As the wind blows, the Afton totters – it said so on Facebook.

 

On December 13, 2019, as part of his report on Town business at the EDA Board meeting, Tederick informed the EDA that any previous correspondence indicating the Town’s willingness to fund the winterization costs was a “mistake”.

And as noted above, the Town-EDA MOA on Afton maintenance notes the EDA is not required to perform any repairs, maintenance or demolition “UNLESS the Town agrees to bear the costs of such repairs, maintenance and/or demolition.” One is left to ponder the reason funding stabilizing maintenance of the Afton Inn went from a Town public safety “priority” to NOT a priority within a month as winter approached.

As the Afton turns
Following the February 28 EDA morning meeting, we asked Harold what the EDA’s response was to that December 6 request for the mutual inspection by the three involved parties. He said he contacted Tederick to inform him he would be out of town on business that week, and suggested a meeting the following week with two representatives from each party, the Town, the EDA and 2 East Main, but without attorneys.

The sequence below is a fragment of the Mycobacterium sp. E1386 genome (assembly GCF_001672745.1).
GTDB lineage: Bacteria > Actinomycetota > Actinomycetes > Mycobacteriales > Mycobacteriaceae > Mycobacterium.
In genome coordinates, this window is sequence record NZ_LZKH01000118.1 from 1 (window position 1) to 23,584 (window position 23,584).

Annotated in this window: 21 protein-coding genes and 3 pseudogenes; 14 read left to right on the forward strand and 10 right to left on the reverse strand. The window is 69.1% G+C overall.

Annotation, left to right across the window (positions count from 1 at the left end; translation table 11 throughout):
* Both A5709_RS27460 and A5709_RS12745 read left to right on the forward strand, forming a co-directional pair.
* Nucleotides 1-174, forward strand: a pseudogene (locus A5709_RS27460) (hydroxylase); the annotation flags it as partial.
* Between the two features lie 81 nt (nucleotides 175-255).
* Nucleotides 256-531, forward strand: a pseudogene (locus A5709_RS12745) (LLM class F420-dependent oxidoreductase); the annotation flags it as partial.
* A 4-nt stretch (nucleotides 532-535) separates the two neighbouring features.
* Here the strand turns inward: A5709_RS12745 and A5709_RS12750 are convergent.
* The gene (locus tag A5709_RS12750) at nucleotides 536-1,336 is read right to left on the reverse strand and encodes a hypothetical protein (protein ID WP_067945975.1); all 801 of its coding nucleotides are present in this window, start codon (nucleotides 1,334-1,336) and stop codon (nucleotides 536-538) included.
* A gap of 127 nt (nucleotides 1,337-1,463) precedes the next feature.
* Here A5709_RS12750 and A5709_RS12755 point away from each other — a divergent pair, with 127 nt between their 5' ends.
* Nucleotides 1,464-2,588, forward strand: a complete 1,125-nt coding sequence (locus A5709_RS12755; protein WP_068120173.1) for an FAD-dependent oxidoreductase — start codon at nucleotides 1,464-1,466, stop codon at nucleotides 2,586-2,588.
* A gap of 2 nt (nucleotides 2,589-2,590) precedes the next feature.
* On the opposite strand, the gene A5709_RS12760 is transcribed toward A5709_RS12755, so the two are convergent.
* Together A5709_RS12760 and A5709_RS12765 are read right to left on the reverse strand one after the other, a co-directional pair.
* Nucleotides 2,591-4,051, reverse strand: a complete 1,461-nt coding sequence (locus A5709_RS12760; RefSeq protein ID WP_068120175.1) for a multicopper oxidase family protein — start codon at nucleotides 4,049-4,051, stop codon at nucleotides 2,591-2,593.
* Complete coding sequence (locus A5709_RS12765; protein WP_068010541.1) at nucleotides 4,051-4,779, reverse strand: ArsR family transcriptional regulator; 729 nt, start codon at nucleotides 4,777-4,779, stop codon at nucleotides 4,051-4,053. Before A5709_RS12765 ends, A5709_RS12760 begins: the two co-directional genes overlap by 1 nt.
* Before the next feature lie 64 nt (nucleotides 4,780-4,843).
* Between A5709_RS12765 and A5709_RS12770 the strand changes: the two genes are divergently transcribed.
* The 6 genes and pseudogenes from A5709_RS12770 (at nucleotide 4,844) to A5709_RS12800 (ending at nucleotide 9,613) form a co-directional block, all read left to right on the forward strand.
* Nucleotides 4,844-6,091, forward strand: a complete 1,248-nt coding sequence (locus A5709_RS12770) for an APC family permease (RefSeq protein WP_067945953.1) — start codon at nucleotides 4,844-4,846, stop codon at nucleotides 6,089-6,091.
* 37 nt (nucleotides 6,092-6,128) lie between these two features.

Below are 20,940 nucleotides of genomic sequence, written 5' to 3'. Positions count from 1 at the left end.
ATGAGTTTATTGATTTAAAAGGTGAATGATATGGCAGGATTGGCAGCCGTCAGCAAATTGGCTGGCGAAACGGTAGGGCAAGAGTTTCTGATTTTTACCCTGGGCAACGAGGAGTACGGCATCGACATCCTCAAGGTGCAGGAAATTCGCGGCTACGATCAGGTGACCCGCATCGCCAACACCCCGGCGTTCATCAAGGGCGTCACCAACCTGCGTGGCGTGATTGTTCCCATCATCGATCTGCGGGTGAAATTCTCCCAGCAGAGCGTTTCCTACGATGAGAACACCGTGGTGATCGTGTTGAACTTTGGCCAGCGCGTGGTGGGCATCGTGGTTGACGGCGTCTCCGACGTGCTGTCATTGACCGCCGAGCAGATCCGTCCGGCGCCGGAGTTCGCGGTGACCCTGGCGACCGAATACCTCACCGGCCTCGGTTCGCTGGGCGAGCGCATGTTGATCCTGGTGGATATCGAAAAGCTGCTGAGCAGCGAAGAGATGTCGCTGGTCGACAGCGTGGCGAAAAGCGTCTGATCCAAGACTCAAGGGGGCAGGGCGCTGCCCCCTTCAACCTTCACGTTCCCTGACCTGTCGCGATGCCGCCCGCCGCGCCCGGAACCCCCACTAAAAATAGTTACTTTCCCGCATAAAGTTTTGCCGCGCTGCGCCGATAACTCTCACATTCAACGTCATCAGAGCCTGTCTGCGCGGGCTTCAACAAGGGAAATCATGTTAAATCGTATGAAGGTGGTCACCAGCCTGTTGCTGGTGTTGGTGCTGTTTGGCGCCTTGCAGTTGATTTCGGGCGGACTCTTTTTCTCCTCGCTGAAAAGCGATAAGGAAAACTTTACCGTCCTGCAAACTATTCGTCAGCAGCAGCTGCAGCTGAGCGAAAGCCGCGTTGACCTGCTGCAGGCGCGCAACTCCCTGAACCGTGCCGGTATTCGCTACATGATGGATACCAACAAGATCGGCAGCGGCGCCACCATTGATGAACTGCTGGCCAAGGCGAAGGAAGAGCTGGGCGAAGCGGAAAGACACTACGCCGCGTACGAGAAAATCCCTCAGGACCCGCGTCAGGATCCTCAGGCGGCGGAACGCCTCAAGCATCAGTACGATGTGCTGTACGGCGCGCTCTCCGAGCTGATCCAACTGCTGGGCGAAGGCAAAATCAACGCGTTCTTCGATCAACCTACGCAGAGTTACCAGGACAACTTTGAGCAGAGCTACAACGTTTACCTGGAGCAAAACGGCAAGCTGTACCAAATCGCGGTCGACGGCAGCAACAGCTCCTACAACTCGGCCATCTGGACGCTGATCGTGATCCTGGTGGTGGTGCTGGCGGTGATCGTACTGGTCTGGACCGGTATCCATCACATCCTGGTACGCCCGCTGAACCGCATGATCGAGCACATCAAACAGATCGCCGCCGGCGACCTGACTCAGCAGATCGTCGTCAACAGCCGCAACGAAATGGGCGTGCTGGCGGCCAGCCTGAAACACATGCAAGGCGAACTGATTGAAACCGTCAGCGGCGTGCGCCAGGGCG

There was no response from the interim town manager, Harold said.

As Ed Daley, seated right, and his EDA Board listen, Matt Tederick explained on Dec. 13 that earlier communications indicating the Town would cover winterization costs for the Afton Inn were a ‘mistake’.

 

In response to a FOIA request, the Royal Examiner received documents indicating a January 8 letter from EDA Board Chairman Ed Daley to Tederick providing an estimate of $13,200 to $15,700 from 2 East Main Street for winterization costs it would contract for. Daley asked the interim town manager to seek town council approval of covering those winterization costs.

In a January 16 response, Tederick informed the EDA Board Chairman that council took the matter up at its January 13 meeting and instructed the town attorney to reach out to the EDA attorney “to determine the best path forward”.

“Like you, we all hope to find an expedient resolution to the former Afton Inn and the safety hazard it has become,” Tederick wrote Daley.

According to Harold, the gist of that subsequent conversation between the Town and EDA attorneys was that the Town would accept ownership of the Afton property back at no cost.